Board of Trustees v. County of Santa Clara (1978)

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[Civ. No. 41965. First Dist., Div. Two. Nov. 3, 1978.]


(Opinion by Taylor, P. J., with Kane and Rouse, JJ., concurring.)


Selby Brown, Jr., County Counsel, and Byron D. Athan, Deputy County Counsel, for Defendant and Appellant.

McCutchen, Doyle, Brown & Enersen, Gordon M. Weber and David M. Heilbron for Plaintiff and Respondent.



The County of Santa Clara (County) appeals from a summary judgment after a court trial entered on stipulated facts granting a property tax exemption to Leland Stanford Junior University (Stanford) for the July 1, 1975-June 30, 1976, fiscal year exempting 166 acres of Stanford's land used as a golf course. The County contends that the golf course does not qualify for the exemption from the ad valorem tax as it was not used exclusively for educational purposes within the meaning of article XIII, section 3, subdivision (e), of the state Constitution. For the reasons set forth below, we have concluded that the judgment must be affirmed.

The facts as stipulated by the parties and set forth by the court below in its helpful memorandum opinion are as follows:

Stanford is a nonprofit organization of higher education within the meaning of section 3, subdivision (e), of article XIII of the state Constitution; its principal campus is located near Palo Alto in the County. The Stanford campus includes a golf course of approximately 197 acres, of which 166 acres are within the boundaries of the County.

The golf course is an integral part of Stanford's physical education and recreation programs. It is used for golf class instruction of students and [86 Cal. App. 3d 82] for intercollegiate and intramural college competition by students. Stanford students, faculty and staff also use the course for recreational golf play.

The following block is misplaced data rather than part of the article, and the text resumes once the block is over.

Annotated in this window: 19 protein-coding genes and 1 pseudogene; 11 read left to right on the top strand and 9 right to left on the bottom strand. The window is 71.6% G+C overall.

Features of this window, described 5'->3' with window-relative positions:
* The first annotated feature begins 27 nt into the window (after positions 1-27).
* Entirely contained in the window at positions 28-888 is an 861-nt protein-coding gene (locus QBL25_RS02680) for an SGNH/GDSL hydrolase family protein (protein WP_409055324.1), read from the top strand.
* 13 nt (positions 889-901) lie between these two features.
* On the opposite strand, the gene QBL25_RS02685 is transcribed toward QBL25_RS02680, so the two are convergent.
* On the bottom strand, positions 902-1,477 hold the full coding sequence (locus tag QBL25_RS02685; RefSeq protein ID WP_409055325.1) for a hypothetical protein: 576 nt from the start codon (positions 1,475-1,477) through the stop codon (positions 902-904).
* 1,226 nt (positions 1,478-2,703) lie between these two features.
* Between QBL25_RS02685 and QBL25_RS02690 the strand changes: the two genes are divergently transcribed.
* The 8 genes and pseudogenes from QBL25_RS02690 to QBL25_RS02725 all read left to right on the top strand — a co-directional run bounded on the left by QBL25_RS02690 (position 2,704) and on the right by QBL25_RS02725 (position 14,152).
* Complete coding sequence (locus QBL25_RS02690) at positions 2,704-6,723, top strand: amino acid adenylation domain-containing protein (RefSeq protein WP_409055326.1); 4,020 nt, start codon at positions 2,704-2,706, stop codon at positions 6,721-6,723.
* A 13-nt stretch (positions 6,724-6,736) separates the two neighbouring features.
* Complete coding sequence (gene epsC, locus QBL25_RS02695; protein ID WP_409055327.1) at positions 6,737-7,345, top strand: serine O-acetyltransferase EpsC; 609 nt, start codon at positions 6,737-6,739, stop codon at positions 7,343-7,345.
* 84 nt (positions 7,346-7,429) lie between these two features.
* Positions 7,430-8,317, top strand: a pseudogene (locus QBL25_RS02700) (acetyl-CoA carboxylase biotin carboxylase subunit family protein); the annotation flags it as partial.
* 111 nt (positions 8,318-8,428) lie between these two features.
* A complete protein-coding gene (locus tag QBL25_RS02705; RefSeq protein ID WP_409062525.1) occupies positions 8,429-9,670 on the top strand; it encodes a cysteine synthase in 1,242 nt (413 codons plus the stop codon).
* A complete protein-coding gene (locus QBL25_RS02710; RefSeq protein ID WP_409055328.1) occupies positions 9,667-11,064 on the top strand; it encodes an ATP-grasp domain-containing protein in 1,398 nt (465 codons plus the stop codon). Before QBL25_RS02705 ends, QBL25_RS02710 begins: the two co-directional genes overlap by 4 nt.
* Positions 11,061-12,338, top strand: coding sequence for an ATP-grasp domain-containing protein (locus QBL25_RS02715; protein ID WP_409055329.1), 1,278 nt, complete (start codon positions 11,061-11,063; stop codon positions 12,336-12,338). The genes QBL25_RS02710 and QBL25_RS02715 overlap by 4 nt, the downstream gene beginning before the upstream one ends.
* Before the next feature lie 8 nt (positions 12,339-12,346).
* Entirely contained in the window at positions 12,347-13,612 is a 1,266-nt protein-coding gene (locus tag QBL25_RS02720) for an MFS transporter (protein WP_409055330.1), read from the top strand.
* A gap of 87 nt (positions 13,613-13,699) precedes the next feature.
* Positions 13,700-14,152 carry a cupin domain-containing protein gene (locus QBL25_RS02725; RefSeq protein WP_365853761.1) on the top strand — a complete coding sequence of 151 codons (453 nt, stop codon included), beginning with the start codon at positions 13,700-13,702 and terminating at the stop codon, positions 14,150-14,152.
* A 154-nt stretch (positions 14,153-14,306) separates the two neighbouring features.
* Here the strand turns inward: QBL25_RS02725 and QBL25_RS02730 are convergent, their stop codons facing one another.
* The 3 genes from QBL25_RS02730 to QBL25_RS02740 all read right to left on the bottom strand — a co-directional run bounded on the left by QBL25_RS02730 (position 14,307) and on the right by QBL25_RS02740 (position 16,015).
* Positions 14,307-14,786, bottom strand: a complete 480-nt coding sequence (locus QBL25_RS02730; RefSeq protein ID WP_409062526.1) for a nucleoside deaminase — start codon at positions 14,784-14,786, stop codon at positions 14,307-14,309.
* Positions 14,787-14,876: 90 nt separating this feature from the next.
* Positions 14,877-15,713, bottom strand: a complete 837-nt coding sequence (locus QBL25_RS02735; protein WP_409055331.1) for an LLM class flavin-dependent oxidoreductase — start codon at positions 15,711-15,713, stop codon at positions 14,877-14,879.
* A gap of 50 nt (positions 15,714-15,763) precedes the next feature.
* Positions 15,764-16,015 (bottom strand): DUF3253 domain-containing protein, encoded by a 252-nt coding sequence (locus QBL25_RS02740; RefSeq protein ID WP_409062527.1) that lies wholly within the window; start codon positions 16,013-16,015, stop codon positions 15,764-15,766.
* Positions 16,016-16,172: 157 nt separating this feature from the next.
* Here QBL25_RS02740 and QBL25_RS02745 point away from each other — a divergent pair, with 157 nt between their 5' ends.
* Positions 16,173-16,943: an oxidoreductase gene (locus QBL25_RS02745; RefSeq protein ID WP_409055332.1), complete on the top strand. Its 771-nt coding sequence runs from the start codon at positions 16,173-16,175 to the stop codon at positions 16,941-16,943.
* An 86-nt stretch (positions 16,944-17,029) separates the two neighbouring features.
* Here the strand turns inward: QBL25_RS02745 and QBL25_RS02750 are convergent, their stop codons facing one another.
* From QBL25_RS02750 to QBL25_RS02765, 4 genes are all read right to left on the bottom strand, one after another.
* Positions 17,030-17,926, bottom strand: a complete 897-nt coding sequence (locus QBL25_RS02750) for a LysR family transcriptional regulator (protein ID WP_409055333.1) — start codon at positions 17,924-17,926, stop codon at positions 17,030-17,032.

In addition, Stanford's varsity long distance running team uses the golf course as a cross-country running course. The running team normally has three intercollegiate meets with other universities and the Pacific Eight conference meet is normally held on the Stanford course. Other Stanford students, along with faculty and staff, engage in recreational running on the golf course but, because of the hazard factor, Stanford has been attempting to discourage such use.

The breakdown of course play for fiscal years 1974 and 1975 is detailed below. fn. 1 Approximately 90 percent of the members of the Stanford Golf Club are Stanford alumni; in the past five years, no member has been admitted from the nonalumni waiting list. Recreational golf play use has been extended by Stanford to alumni members of the golf club and their guests, which during fiscal years 1974 and 1975, accounted for 48 percent and 46 percent, respectively, of the total rounds played each year; approximately 5 percent of the rounds were played by public club members.

Intercollegiate golf matches and tournaments are played on the golf course by the Stanford varsity team, the Stanford freshman team and the Golf Team of Menlo College, a two-year collegiate institution located in Menlo Park near Stanford.

In 1974, the Stanford varsity team played 8 intercollegiate golf competitions, the freshmen team played 16 (including 2 with Menlo College) and the Menlo College team played 11 (including the 2 with the Stanford freshmen). In 1975, the Stanford varsity team played six intercollegiate golf competitions, the freshmen team played six (including one with Menlo College) and the Menlo College team played eleven [86 Cal. App. 3d 83] (including the one with the Stanford freshmen). The annual exemption for the golf course had been granted up until the fiscal year 1975-1976. No evidence was presented concerning the frequency of use in terms of rounds of play by students, faculty and staff and nonstudents for the fiscal year 1975-1976.